One of the largest population-based pediatric cohorts studied with objective sleep studies
907 children, studied at ages 8-11 years
Three exam cycles between 1995 and 2010
National Institutes of Health
The Cleveland Children's Sleep and Health Study (CCSHS) is one of the largest population-based pediatric cohorts studied with objective sleep studies, and probably one with the largest minority representation. The cohort includes 907 children, studied at ages 8-11 years with in-home sleep studies, acoustic reflectometry, anthropometry, spirometry, blood pressure (BP), and neuropsychology (NP) and behavioral assessments. The cohort is a stratified random sample of full-term (FT) and preterm (PT) children, born between 1988-1993, identified from the birth records of 3 Cleveland area hospitals.
CCSHS had three (3) longitudinal visits. The most recent visit, Transdisciplinary Research on Energetics and Cancer (TREC), took place between 2006 and 2010. Data from the TREC visit have been posted first because this visit included full, in-lab polysomnography.
When using this dataset, please cite the following:
Zhang GQ, Cui L, Mueller R, Tao S, Kim M, Rueschman M, Mariani S, Mobley D, Redline S. The National Sleep Research Resource: towards a sleep data commons. J Am Med Inform Assoc. 2018 Oct 1;25(10):1351-1358. doi: 10.1093/jamia/ocy064. PMID: 29860441; PMCID: PMC6188513.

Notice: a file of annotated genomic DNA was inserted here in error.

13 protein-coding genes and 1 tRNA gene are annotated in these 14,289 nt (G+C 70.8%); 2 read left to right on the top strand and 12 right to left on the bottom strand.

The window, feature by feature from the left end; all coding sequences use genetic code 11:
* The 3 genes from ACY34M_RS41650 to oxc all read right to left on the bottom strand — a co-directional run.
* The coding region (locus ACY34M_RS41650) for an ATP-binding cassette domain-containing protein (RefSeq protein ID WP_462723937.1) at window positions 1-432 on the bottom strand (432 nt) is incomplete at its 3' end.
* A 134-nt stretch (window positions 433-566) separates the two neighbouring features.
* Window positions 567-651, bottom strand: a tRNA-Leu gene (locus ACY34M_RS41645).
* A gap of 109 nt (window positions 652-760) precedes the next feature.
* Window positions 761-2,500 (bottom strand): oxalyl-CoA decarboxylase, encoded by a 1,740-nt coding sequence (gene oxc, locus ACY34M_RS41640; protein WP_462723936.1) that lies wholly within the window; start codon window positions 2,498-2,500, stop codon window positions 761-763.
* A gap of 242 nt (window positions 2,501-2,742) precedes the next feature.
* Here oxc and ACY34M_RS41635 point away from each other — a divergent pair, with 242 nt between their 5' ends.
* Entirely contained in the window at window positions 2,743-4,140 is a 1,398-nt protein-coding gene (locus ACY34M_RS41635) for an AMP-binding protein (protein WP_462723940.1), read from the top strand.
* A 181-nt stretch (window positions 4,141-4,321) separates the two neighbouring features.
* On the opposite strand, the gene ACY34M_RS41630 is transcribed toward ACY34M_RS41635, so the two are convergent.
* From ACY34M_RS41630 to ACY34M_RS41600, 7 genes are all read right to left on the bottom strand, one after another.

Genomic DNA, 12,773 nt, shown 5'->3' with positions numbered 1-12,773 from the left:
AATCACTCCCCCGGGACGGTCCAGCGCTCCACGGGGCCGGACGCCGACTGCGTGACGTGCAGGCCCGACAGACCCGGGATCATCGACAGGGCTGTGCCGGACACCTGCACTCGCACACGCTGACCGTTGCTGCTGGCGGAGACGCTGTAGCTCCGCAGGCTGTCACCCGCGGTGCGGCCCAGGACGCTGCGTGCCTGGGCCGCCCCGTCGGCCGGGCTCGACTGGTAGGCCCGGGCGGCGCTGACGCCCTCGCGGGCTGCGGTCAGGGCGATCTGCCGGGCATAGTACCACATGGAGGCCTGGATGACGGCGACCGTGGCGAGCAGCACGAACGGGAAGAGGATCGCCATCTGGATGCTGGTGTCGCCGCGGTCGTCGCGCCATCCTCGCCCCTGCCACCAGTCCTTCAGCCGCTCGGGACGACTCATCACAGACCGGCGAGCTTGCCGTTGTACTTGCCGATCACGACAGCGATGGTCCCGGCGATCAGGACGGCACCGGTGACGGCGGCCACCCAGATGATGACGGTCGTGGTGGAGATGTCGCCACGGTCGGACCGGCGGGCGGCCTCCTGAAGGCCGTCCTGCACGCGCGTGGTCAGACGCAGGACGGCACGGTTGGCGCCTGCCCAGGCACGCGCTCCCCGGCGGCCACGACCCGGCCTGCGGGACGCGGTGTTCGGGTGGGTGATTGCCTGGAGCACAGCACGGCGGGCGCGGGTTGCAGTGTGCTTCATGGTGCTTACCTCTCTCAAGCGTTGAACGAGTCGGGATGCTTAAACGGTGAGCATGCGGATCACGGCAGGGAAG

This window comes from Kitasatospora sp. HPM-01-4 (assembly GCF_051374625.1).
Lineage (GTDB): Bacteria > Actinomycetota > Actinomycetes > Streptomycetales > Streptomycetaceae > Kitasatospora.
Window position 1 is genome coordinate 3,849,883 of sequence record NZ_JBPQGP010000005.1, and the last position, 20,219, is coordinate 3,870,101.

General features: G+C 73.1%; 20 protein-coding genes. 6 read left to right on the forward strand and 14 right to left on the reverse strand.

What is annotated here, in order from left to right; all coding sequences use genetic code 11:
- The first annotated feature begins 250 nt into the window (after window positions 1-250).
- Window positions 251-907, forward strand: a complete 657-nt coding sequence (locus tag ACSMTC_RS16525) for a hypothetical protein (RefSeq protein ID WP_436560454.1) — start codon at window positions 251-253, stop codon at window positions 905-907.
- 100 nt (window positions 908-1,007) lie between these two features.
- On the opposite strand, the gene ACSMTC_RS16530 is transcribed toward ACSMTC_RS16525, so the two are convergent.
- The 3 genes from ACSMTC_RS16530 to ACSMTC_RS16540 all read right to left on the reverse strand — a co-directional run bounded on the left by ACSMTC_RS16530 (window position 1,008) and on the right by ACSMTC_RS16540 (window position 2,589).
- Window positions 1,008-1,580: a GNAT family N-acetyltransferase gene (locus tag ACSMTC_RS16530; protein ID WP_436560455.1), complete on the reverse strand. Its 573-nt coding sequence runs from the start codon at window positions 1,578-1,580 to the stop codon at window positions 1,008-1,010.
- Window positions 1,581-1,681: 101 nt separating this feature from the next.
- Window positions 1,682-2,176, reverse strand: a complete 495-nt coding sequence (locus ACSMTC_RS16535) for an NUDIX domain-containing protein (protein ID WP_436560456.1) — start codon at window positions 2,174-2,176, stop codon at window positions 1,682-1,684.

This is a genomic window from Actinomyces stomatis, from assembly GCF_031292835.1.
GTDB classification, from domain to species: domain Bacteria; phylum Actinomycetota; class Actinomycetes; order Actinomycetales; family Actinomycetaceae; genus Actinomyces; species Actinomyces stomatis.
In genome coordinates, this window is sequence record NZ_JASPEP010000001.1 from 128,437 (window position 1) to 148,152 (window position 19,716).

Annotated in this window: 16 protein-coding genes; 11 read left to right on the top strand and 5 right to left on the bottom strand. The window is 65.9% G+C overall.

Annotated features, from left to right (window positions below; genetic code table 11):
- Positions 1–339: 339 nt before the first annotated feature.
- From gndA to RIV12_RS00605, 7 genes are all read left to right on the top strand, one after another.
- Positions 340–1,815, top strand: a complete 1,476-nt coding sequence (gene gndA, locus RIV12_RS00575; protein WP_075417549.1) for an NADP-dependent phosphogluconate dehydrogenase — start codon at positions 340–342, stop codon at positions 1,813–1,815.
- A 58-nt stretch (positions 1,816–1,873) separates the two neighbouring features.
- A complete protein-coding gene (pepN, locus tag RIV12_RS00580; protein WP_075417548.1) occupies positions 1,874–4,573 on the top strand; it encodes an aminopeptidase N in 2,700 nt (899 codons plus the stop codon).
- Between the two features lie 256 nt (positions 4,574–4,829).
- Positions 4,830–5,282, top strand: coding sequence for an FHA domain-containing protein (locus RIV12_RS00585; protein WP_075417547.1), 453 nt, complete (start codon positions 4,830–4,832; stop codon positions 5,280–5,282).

Rosen CL, Larkin EK, Kirchner HL, Emancipator JL, Bivins SF, Surovec SA, Martin RJ, Redline S. Prevalence and risk factors for sleep-disordered breathing in 8- to 11-year-old children: association with race and prematurity. J Pediatr. 2003 Apr;142(4):383-9. doi: 10.1067/mpd.2003.28. PMID: 12712055.
Please include the following text in the Acknowledgements:
The Cleveland Children's Sleep and Health Study (CCSHS) was supported by grants from the National Institutes of Health (RO1HL60957, K23 HL04426, RO1 NR02707, M01 Rrmpd0380-39). The National Sleep Research Resource was supported by the National Heart, Lung, and Blood Institute (R24 HL114473, 75N92019R002).